How to Start an Employee Resource Group at Your Company
There’s no doubt that diversity is good for business. From higher revenues to decreased employee churn rates, executives are increasingly investing in strategies to foster diversity within their companies. But diversity isn’t just a top-down exercise. It’s equally – if not more – important for employees to create a safe and inclusive working environment—after all, you are arguably most in-tune with company culture.
As an employee, one way to foster inclusion is by creating a company-sponsored employee resource group, or ERG. ERGs are essentially employee-run groups of people who share common traits, which could be related to sexual orientation, race, religion, or any other shared attribute (such as working parents). ERGs can help to both spread awareness to the rest of the company about issues commonly faced by the group, as well as help group members to build a sense of camaraderie with each other.
If you’d like to set up an ERG, it can be difficult to know where to start. This article will walk you through some steps to get your ERG up and running.
Survey the landscape
There’s no one-size-fits-all advice for starting an ERG, as the best way forward will depend on factors including whether or not your company has existing ERGs, the level of management and HR support, and interest levels from other employees.
Regardless of the situation, a good starting point is to speak to your manager as well as to HR to get a sense of the process for setting up an ERG. They will be able to help you navigate how to secure the company resources you need. If yours will be the first, you may get to be a part of creating that process, which could be exciting as well as a great resume booster—particularly if the company ends up with a thriving population of ERGs.
It might also be worth identifying someone on the executive team to “sponsor” (in a non-financial way) your ERG, which can help to get the rest of management bought in as well as to raise awareness of the group to other employees. If you work for a smaller company, it may be possible to go to this person directly with your idea. If there are more levels of hierarchy in the organization, you may prefer to first speak to your manager or HR about how best to approach the person you’d like to sponsor you.
When you speak with them, make the goals you have for the ERG clear, and explain that their support won’t necessarily require a huge time commitment (unless, of course, they’d prefer to be more actively involved), but rather that you’d like them to be your advocate to the executive team—particularly if you’re planning to propose organizational changes which will require executive sign-off.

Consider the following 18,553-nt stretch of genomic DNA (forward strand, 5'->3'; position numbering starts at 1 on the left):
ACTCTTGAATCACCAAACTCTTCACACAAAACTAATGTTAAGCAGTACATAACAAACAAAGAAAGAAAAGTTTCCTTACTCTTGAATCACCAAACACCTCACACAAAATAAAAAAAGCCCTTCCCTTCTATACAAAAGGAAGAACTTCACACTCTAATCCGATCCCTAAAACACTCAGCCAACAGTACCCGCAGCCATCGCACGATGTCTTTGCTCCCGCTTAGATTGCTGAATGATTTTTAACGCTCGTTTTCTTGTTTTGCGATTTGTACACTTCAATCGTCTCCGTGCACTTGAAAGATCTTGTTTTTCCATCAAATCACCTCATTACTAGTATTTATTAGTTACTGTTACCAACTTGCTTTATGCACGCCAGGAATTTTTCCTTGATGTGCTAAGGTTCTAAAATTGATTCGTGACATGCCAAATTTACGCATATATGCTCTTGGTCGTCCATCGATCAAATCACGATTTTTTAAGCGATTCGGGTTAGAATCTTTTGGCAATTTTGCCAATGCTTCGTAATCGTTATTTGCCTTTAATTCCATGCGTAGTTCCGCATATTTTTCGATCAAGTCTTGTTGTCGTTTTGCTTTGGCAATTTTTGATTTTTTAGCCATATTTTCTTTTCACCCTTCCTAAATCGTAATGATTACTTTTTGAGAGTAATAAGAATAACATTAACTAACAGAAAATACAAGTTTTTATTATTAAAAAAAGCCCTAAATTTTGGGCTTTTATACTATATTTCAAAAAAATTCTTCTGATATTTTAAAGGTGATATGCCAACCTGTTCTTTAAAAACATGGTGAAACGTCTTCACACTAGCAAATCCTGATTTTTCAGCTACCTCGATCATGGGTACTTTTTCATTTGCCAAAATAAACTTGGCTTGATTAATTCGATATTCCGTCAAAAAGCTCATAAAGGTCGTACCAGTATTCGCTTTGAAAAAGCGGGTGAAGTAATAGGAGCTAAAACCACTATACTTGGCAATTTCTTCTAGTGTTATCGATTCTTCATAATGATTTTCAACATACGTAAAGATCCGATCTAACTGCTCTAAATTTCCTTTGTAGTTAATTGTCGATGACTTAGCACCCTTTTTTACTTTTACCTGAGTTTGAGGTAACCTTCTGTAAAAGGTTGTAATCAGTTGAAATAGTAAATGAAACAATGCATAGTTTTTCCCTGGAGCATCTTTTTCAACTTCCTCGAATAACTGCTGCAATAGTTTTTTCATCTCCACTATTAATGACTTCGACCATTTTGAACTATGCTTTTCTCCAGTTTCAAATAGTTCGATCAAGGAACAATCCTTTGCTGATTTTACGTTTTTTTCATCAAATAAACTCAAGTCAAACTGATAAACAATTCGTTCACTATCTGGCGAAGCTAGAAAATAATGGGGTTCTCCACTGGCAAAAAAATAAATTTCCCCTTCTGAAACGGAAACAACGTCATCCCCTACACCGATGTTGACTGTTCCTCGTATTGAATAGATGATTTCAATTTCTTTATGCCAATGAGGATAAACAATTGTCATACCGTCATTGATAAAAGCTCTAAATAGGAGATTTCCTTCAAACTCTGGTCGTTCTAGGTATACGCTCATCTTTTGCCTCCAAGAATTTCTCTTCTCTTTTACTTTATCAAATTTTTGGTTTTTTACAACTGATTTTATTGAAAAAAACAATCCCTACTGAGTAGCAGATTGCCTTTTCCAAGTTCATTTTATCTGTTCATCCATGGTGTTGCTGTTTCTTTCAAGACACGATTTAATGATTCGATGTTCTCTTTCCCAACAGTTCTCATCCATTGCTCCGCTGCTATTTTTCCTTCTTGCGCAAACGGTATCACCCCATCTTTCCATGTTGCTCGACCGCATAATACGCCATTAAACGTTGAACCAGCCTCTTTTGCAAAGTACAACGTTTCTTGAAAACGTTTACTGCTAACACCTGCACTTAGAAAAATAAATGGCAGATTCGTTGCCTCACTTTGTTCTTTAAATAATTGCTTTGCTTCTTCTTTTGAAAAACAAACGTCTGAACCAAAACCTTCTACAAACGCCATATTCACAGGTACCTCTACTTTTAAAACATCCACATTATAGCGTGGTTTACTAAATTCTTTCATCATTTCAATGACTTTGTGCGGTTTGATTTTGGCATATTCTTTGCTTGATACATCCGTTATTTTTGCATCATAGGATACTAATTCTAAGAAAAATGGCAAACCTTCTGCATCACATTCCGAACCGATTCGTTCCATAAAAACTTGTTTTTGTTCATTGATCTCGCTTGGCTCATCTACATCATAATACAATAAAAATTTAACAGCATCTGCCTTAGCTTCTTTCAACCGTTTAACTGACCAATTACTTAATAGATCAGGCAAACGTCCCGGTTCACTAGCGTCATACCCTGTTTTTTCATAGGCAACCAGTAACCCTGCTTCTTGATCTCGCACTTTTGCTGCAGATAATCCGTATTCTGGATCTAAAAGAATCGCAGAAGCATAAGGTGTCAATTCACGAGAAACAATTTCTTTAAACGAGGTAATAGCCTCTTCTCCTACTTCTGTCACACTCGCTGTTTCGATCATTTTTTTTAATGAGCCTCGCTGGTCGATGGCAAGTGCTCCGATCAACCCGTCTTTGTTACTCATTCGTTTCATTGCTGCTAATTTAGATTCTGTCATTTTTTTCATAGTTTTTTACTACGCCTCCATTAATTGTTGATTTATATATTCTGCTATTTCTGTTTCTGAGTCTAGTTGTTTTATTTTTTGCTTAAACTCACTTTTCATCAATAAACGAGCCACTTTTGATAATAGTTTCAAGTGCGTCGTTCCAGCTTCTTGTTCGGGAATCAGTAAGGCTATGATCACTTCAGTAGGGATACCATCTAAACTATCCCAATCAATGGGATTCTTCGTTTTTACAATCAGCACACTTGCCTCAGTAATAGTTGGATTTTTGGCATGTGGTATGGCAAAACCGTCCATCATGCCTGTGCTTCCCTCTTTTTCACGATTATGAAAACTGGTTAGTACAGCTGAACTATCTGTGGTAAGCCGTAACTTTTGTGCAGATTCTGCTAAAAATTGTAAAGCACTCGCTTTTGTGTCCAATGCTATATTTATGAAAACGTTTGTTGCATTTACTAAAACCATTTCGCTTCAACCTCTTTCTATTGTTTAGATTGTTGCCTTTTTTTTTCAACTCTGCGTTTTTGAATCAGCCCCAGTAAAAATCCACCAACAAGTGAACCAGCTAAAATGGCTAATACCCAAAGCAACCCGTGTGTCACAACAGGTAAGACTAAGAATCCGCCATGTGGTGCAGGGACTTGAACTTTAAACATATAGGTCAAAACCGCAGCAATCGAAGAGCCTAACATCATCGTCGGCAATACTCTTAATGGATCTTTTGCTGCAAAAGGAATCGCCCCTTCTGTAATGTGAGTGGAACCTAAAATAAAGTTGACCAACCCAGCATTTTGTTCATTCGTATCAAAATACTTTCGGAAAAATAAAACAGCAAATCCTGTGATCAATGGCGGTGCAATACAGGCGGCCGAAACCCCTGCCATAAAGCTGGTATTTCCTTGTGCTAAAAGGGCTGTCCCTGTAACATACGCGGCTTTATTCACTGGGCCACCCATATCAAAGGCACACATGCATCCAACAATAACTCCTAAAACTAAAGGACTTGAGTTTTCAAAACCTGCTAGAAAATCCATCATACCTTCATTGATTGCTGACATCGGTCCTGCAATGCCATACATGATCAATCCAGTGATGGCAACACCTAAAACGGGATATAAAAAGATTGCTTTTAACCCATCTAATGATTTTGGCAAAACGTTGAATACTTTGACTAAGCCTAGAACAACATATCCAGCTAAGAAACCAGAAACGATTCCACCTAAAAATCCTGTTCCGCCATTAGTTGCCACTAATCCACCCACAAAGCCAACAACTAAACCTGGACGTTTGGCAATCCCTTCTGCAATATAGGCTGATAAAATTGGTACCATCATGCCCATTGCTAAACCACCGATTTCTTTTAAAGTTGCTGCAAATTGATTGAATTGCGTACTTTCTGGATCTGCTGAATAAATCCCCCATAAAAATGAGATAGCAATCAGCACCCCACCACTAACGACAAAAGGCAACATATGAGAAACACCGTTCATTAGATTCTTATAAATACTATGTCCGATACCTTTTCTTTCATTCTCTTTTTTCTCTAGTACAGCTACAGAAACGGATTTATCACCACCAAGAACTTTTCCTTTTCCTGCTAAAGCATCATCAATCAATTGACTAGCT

You don’t need tons of group members to get started, especially if you identify champions early on. Think about who else in the organization might be interested in topics related to the ERG. Maybe they’ve voiced concerns in the past or you know they’re involved with related extracurriculars. Keep in mind that group members don’t necessarily have to be members of the target demographic group: A women’s ERG, for example, shouldn’t be limited to women, as allies may be interested in both helping as well as understanding the issues that their women colleagues face.
Approach your potential champions directly about joining the ERG, and do so with an open mind. They’ll likely have ideas and goals you hadn’t considered, and incorporating their thoughts into the group’s actions will help to make them even more engaged—and therefore better advocates for the group.
Once you’ve gotten a few champions on board, spread the word to the rest of the organization. Post it to Slack, print out flyers, get it added to internal newsletters—you’ll know the best way to reach employees at your company.
Add some structure
To help formalize things, schedule regular (but not necessarily frequent) meetings, draft a statement of mission and goals to share with the group, and think about what types of programming the ERG will provide. This might involve bringing in speakers, volunteering as a group, attending relevant events together, or even planning your own events. Much of this content can be determined by group members, but it’s worth putting some structure around things to ensure that people take their commitments seriously when it comes to organizing and attending events and meetings. If you are requesting company resources to fund these events, it will be especially important to have all of your ducks in a row
Lastly, make a point to report on the ERG’s progress to your executive sponsor and any other relevant stakeholders. Sure, it can be uncomfortable to toot your own horn, but remember that you’re the one putting in the effort to make this work, so it’s worth sharing successes (and learnings) widely.